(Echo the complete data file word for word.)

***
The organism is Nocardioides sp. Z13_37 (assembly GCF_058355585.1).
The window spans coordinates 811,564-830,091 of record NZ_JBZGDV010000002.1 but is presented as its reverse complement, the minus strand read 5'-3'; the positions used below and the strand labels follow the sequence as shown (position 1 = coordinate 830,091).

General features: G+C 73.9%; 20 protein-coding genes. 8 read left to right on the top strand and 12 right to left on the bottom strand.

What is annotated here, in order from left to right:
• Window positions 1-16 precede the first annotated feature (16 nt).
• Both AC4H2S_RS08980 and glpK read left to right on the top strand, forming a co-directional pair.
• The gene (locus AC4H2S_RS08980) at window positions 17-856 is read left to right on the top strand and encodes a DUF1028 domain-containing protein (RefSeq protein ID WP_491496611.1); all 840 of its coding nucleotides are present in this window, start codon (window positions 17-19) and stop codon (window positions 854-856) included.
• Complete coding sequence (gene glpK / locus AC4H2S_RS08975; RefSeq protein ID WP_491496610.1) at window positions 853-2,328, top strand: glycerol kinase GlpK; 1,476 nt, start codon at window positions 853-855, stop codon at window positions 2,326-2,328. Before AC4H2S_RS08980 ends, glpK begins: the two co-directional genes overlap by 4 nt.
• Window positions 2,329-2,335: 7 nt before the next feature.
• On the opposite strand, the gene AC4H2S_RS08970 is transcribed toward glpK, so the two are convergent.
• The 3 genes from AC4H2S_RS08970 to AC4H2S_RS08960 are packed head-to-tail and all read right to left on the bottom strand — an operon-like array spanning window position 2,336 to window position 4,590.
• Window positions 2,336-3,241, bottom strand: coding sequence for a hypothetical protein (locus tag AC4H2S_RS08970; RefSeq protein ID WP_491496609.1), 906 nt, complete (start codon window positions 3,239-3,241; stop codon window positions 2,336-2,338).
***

The organism is Nocardioides sp. Z13_37 (assembly GCF_058355585.1).
The window spans coordinates 811,564-830,091 of record NZ_JBZGDV010000002.1 but is presented as its reverse complement, the minus strand read 5'-3'; the positions used below and the strand labels follow the sequence as shown (position 1 = coordinate 830,091).

General features: G+C 73.9%; 20 protein-coding genes. 8 read left to right on the top strand and 12 right to left on the bottom strand.

What is annotated here, in order from left to right:
• Window positions 1-16 precede the first annotated feature (16 nt).
• Both AC4H2S_RS08980 and glpK read left to right on the top strand, forming a co-directional pair.
• The gene (locus AC4H2S_RS08980) at window positions 17-856 is read left to right on the top strand and encodes a DUF1028 domain-containing protein (RefSeq protein ID WP_491496611.1); all 840 of its coding nucleotides are present in this window, start codon (window positions 17-19) and stop codon (window positions 854-856) included.
• Complete coding sequence (gene glpK / locus AC4H2S_RS08975; RefSeq protein ID WP_491496610.1) at window positions 853-2,328, top strand: glycerol kinase GlpK; 1,476 nt, start codon at window positions 853-855, stop codon at window positions 2,326-2,328. Before AC4H2S_RS08980 ends, glpK begins: the two co-directional genes overlap by 4 nt.
• Window positions 2,329-2,335: 7 nt before the next feature.
• On the opposite strand, the gene AC4H2S_RS08970 is transcribed toward glpK, so the two are convergent.
• The 3 genes from AC4H2S_RS08970 to AC4H2S_RS08960 are packed head-to-tail and all read right to left on the bottom strand — an operon-like array spanning window position 2,336 to window position 4,590.
• Window positions 2,336-3,241, bottom strand: coding sequence for a hypothetical protein (locus tag AC4H2S_RS08970; RefSeq protein ID WP_491496609.1), 906 nt, complete (start codon window positions 3,239-3,241; stop codon window positions 2,336-2,338).